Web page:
The King of Spring does not walk, he saunters. He wears only sunglasses, a tight pair of blue skivvies, and ski boots. His gold chains say “Jersey” and his sly smile screams, “hey now.” His skis are straight.
The King of Spring, a character in Killington Mountain Resort’s web video series, is everything we have to come to love and hate about the state’s largest ski resort: The King is bold, he’s brash, he’s cheesy. But, hey now, he sure is a lot of fun to party with.
Come April, as other resorts are shutting down, Killington embraces its inner cheese like puff pastry around a wheel of Brie. Just off the trails, the Umbrella Bars are in full swing, live music blares from every deck.
But beyond the beer-infused tailgate and grill parties, there’s another side of Killington that shines in April: it’s the fact that some of the most hard-core athletes in the state call this area home.
Olympic medalist Donna Weinbrecht hosted a mogul clinic on April 1. A week later, the infamous Bear Mountain Mogul Challenge sent some of the region’s best amateurs (and some not-so-good ones) in a head-to-head bump off. But that wasn’t the end to skiing. Thanks to artillery of snow guns, the snow is likely to hold out until May (or even June, according to the resort’s most recent projected closing date). Or at least in time for the Killington Triathlon on April 29.
After that, you have a little more than month before the Killington Stage Race sends up-and-coming pros like Ansel Dickey and Brendan Rhim (both graduates of the Killington Mountain School cycling program) on some of the toughest climbs and most scenic roads in the region.
For mountain bikers, Killington has been upping the ante and is in phase two of a five-year mountain bike park expansion. Already there’s lift-served terrain with more than 2,000 vertical downhill trails featuring berms, banks and swoopy, flowy switchbacks, and that’s just the beginning: the resort plans to keep expanding this park and trails.
In addition, the town of Killington has begun the first of a three-phase mountain bike trail build out that could result in more than 100 miles of trails and, eventually, link Killington Resort trails with town trails and the Green Mountain Trails in Pittsfield.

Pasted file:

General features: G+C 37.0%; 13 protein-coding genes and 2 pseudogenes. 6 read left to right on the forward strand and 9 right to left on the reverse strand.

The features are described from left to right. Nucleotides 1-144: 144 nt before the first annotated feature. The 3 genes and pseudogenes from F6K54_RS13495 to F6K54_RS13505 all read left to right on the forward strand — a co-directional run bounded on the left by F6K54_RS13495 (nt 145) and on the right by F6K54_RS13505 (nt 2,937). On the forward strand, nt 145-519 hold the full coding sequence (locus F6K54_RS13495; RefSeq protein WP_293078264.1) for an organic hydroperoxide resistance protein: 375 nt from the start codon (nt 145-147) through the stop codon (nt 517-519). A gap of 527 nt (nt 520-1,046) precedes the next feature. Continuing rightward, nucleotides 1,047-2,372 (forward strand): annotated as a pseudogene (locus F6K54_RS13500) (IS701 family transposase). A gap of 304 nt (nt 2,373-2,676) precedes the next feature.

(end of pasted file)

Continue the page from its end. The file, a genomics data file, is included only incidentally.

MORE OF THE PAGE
April’s rain and snow melt may muddy the trails, but once they’ve dried, head to Pittsfield (just 8 miles north of Killington) and plan to ride or hike the Green Mountain Trails. And if it is a Friday or Saturday, make a dinner reservation at The Backroom, the super-hot restaurant over the Pittsfield General Store. The restaurant is run by Kevin Lasko, an obstacle course racer and former chef at New York’s Park Avenue and his partner Katie Stiles. And since since The New York Times reviewed it this past February and called it “a dining experience that feels like New England’s coolest dinner party,” it’s not easy to get a table.
The Red Clover Inn in Mendon is another good dinner destination with farm-fresh produce and a seasonal menu and a visit to the Long Trail Inn (just off the Long Trail) is a must if you have never been to this classic.
And if the weather holds up, it’s possible to play four seasons of sports in one day. Get up early and fly-fish with Greg and Kim Newton of Blue Ridge Outfitters (blueridgeoutfitters.com). Make some laps on the snow-covered mountain trails. Go for a road (or, trails permitting) mountain bike ride and then, then hit a few golf balls. The Green Mountain National golf course is looking at opening on April 28 this year.
And while the King of Spring may not be there to challenge you, there are plenty of core local athletes who will.
Photo courtesy Killington Resort/Chandler Burgess